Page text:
Collins Concise English Dictionary defines superstition as an irrational belief usually founded upon ignorance or fear and characterized by obsessive reverence for omens, charms, etc. . Superstitious beliefs are not limited to a particular faith or region; all nations and clans have their own beliefs, followed by their fears and ignorance. They are mostly routed in the past of a nation, transferred from generation to generation.
Islam defines superstition as all the words, manners and beliefs without a religious or logical base and backbone .
The Quran defines superstition as a burden put upon the human mind and soul by his/her own hands. It introduces Prophet Muhammad (PBUH&HP) to us as the last messenger of Allah, responsible to make things clear for his followers to see what to do and believe in, and what not to do and ignore .
"Those who follow the Messenger, the unlettered prophet, whom they find written in what they have of the Torah and the Gospel, who enjoins upon them what is right and forbids them what is wrong and makes lawful for them the good things and prohibits for them the evil and relieves them of their burden and the shackles which were upon them. So they who have believed in him honored him, supported him and followed the light which was sent down with him - it is those who will be successful.” (7:157)
Shackles are those beliefs human beings had or might have, which made them do things and stop doing some others with no definite reason or scientific study and research. It is the duty of Islam to guide people to accept everything they believe in with their hearts and minds sure of it, which requires research and reasoning.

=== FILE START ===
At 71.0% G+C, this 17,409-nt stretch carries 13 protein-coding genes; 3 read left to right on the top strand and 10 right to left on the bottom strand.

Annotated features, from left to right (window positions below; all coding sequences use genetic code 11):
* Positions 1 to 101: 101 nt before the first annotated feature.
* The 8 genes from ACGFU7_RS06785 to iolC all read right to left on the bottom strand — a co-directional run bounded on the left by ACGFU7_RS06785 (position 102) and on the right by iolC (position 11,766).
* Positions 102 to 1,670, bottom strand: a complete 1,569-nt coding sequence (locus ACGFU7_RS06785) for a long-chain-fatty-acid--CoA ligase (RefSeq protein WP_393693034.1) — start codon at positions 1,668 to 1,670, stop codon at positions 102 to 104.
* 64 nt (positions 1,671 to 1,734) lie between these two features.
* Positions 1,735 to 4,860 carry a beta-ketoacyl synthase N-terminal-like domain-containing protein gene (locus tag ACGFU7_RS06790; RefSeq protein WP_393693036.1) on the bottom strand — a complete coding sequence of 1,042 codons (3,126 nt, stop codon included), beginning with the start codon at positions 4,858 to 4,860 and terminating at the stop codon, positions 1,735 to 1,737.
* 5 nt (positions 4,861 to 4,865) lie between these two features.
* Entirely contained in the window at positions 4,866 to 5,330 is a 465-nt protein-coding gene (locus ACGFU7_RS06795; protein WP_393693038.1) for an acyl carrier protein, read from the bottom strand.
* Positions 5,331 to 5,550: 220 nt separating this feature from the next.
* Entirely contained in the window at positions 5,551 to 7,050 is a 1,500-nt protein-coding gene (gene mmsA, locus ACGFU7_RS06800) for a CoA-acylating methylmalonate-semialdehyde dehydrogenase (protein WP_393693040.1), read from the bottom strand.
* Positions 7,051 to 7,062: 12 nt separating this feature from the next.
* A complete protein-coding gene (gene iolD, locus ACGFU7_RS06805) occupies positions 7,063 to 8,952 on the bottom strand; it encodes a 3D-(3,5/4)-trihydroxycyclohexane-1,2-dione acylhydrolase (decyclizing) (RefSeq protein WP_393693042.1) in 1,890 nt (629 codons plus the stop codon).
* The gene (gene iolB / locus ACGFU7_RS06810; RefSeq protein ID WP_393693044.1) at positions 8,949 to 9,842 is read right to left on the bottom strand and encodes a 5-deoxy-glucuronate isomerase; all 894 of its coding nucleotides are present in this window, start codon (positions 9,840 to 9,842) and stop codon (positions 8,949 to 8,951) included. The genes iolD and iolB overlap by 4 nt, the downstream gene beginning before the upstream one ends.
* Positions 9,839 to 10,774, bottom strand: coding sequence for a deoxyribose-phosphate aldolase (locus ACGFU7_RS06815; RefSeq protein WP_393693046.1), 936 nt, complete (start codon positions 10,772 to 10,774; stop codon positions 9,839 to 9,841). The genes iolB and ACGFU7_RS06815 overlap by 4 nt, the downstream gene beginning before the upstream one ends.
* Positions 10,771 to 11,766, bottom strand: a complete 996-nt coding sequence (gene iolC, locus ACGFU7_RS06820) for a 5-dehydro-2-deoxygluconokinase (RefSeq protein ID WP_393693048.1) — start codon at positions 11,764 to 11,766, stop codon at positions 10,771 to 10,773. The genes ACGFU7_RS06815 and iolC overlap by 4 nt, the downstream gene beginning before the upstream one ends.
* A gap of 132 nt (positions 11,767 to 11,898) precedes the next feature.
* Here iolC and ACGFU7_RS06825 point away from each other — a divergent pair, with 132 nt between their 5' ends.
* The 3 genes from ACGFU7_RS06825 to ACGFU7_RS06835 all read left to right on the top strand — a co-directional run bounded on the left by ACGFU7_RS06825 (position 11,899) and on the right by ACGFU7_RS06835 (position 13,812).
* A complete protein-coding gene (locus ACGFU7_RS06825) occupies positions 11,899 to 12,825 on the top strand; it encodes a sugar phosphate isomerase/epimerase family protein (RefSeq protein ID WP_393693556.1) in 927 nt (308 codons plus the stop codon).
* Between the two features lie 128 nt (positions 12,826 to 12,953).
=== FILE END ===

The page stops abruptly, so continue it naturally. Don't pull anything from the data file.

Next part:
Well, there was a time when superstitions were limited to passing under a ladder or seeing a black cat. But now, superstitions are more woven in the lives of people. Reports have shown that a quarter of adults in the United States consider themselves to be so. American Youths are more superstitious than the elders, and 70 percent of them rely on luck charms for better academic results. According to some scientific research, this occurs because people think superstitions can relieve their anxieties, improve their performances and help them pay the extra costs of an adverse outcome, be it financial, mental, or whatsoever .
As you might also conclude, superstitions have not only been less common, but also they are becoming more frequent among young Americans. There are ways to overcome those beliefs which we are going to discuss in our next article. Still, aside from that, these words uncover one fact: when you follow superstitions and believe in them, they will take the lead in your life and the life of your children, family, friends, etc. One day you might come up with the fact that many of your friends' fears passing under a ladder, too.